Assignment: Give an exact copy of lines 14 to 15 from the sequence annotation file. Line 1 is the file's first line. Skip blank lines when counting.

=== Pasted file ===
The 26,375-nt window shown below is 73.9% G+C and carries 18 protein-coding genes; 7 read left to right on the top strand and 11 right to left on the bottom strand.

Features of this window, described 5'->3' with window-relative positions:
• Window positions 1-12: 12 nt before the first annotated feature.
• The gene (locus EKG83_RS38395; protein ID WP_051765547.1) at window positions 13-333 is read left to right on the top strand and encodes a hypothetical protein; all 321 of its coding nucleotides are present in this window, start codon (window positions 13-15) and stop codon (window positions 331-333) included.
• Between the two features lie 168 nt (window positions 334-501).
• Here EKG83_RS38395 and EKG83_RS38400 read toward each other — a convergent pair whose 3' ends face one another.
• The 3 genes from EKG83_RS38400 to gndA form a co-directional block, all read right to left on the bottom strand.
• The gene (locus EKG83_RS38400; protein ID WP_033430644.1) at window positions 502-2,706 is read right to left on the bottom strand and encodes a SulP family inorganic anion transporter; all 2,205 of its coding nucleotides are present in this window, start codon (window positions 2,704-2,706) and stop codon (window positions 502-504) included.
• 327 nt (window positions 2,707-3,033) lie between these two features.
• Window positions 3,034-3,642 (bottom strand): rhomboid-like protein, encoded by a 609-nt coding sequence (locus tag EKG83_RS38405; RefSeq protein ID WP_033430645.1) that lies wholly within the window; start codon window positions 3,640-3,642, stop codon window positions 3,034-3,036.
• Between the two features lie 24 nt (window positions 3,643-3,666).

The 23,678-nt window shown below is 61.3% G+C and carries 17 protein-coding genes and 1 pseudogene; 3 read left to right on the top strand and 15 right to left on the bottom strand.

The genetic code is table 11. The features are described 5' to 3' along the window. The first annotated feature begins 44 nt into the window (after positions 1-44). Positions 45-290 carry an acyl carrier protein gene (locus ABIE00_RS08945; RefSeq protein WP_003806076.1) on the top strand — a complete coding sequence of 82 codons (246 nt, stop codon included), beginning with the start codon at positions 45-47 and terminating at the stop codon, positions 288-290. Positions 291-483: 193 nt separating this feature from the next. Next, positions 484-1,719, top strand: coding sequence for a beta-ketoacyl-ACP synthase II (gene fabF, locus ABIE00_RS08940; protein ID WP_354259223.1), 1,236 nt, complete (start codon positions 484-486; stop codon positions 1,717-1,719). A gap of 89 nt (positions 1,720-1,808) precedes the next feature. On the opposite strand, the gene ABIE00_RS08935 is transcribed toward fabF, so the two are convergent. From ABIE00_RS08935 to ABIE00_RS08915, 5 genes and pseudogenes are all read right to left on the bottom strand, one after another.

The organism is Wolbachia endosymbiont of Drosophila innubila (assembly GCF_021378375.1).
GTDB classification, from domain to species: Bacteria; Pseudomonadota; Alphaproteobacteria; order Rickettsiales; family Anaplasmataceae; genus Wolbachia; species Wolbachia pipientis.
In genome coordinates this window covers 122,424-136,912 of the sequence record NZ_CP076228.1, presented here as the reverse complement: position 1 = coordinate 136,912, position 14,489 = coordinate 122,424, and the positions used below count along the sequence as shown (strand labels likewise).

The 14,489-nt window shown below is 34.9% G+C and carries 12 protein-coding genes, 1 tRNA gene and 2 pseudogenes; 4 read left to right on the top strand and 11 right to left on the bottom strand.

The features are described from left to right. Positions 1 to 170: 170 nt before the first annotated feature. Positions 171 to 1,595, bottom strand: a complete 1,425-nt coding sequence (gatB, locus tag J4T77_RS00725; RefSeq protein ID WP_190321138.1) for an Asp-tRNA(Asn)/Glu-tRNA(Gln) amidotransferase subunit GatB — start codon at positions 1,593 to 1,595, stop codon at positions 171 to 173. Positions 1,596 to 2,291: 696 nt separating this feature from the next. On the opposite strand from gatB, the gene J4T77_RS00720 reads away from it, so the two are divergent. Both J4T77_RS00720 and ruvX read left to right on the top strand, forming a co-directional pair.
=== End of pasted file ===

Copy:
The organism is Wolbachia endosymbiont of Drosophila innubila (assembly GCF_021378375.1).
GTDB classification, from domain to species: Bacteria; Pseudomonadota; Alphaproteobacteria; order Rickettsiales; family Anaplasmataceae; genus Wolbachia; species Wolbachia pipientis.